This is a forum on ObamaCare, specifically raising the question, "Are we entitled to healthcare?" Great points are made from various perspectives in this discussion. Here is a portion from the argument on www.meandmydoctor.com that I found to be particularly informative and interesting!
Independent of society and relationship to other people, no one has any rights whatsoever. The individual in isolation has no restriction of action except that posed by the physical world. When two or more people are in proximity and therefore have the opportunity for interaction, they still have no restrictions on their actions. They retain complete freedom (but that includes actions such as stealing, maiming, tricking, and killing the other). It is in order to mutually avoid these events that groups of people agree to actions which are to be prohibited and others which shall be allowed with or without limitation. On a larger scale, the participation of every person in this type of agreement becomes technically impractical and unlikely. In that setting, history has shown us the evil that men will do upon each other and from that, we have reflected on what actions are central to our identities as happy individuals. These are things that have been found to be inherent to the human condition in relation to others, such as religious belief, the expression of ideas, and the pursuit of those things necessary for life (food, shelter, etc.). Even these things face restriction when they impact their same expression in others.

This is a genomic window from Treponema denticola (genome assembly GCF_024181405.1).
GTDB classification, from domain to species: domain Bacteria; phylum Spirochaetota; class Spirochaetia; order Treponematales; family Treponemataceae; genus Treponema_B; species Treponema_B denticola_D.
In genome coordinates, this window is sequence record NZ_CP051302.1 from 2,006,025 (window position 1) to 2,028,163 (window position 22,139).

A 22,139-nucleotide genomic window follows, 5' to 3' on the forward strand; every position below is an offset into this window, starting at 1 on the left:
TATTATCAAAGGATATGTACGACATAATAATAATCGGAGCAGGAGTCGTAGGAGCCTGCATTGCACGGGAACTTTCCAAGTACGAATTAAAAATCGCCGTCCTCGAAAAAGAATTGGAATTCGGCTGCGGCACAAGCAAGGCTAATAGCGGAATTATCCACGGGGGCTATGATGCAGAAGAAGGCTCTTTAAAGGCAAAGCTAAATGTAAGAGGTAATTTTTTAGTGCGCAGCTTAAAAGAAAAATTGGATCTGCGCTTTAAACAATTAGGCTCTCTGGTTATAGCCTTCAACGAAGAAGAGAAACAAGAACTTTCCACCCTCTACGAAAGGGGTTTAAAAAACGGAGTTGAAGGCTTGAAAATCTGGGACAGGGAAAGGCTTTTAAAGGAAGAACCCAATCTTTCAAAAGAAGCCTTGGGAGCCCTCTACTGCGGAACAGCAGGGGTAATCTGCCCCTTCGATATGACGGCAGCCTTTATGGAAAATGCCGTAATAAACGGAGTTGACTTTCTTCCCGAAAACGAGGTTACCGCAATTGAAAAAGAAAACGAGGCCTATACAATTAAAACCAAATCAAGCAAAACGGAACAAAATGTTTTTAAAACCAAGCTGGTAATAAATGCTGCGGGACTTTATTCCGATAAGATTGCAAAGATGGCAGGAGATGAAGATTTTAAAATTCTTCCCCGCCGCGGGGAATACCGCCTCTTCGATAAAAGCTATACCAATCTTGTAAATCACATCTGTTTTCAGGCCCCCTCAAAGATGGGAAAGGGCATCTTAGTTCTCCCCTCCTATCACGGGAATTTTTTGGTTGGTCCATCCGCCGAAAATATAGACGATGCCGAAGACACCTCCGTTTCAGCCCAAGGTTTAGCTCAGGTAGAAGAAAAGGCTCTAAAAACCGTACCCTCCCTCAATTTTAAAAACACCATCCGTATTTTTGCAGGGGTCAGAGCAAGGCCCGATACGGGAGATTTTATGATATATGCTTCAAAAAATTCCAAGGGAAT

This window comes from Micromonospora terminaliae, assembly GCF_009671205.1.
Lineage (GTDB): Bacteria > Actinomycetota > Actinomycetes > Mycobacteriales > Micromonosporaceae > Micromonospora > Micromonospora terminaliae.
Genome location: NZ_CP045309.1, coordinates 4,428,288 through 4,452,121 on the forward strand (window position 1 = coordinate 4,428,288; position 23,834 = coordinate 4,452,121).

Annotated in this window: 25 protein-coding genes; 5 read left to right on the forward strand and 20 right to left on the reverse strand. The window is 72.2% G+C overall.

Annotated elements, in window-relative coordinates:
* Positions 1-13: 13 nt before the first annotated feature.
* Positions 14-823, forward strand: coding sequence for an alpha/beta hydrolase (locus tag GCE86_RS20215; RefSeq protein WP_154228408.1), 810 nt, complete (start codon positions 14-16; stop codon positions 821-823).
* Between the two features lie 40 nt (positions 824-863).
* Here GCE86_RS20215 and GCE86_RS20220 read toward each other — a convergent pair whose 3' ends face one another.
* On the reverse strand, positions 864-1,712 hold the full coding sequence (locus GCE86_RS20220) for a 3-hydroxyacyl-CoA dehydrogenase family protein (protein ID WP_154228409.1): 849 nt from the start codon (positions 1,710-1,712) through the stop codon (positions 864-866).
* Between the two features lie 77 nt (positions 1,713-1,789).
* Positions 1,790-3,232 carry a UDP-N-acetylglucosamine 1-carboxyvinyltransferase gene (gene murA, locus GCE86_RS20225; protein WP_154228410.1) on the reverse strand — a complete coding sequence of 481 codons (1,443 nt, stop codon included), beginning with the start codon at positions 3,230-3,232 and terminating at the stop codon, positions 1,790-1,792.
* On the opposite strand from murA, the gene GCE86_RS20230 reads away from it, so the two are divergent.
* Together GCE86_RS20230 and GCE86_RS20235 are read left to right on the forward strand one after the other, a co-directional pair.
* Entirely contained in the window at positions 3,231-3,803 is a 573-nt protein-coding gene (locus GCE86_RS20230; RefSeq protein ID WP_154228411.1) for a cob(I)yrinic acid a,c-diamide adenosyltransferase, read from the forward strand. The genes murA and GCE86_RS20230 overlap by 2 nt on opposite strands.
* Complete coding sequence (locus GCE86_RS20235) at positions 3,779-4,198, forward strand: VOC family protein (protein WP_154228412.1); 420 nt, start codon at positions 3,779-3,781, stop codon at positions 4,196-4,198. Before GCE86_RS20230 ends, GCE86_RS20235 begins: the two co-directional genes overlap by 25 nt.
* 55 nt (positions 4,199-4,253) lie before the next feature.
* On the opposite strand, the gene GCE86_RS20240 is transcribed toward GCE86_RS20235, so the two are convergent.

Healthcare is a service that is provided through the cumulative knowledge, efforts, and technology only possible through centuries of collective human civilization and cooperation and is a service that only exists within the infrastructure that maintains that civilization today. It is almost impossible in this era to live in isolation, meaning that no one is living apart from this societal web. It is our collective imperative to decide, as a part of our societal contract, whether healthcare is a critical element that should be preserved for all, in some measure, as a "right."
I think it is terribly difficult to argue that a valuable benefit such as healthcare, which has been the product of a complex, interconnected society inherently dependent on the cooperation of its members in myriad ways, should be available in a pattern that excludes any significant numbers of people. I am not alone in this and that is why almost universally ERs are required to service all persons who show up at their doors. ER care, however, requires extensive technology and critical care level services that are highly resource intensive (measurable in the amount that it costs). In contrast, preventative care services have been shown to accomplish a level of healthcare that prevents utilization of such resource-intensive services and results in overall decreased stress on overall societal healthcare resource utilization.
Chronic and acute health issues from preventable diseases/conditions attributable to low levels of healthcare resource provision result in significant amounts of lost productivity in society as well.
So no, healthcare might not be an inherent right (that is, if you're not religious, as many religious traditions endorse care for the sick). But we'd be absolutely stupid to not wish to provide it to all. You'd have to be completely ignorant of the fundamentals of human society, the political history of the world, the amount of healthcare capabilities today, and the dynamics of current healthcare provision.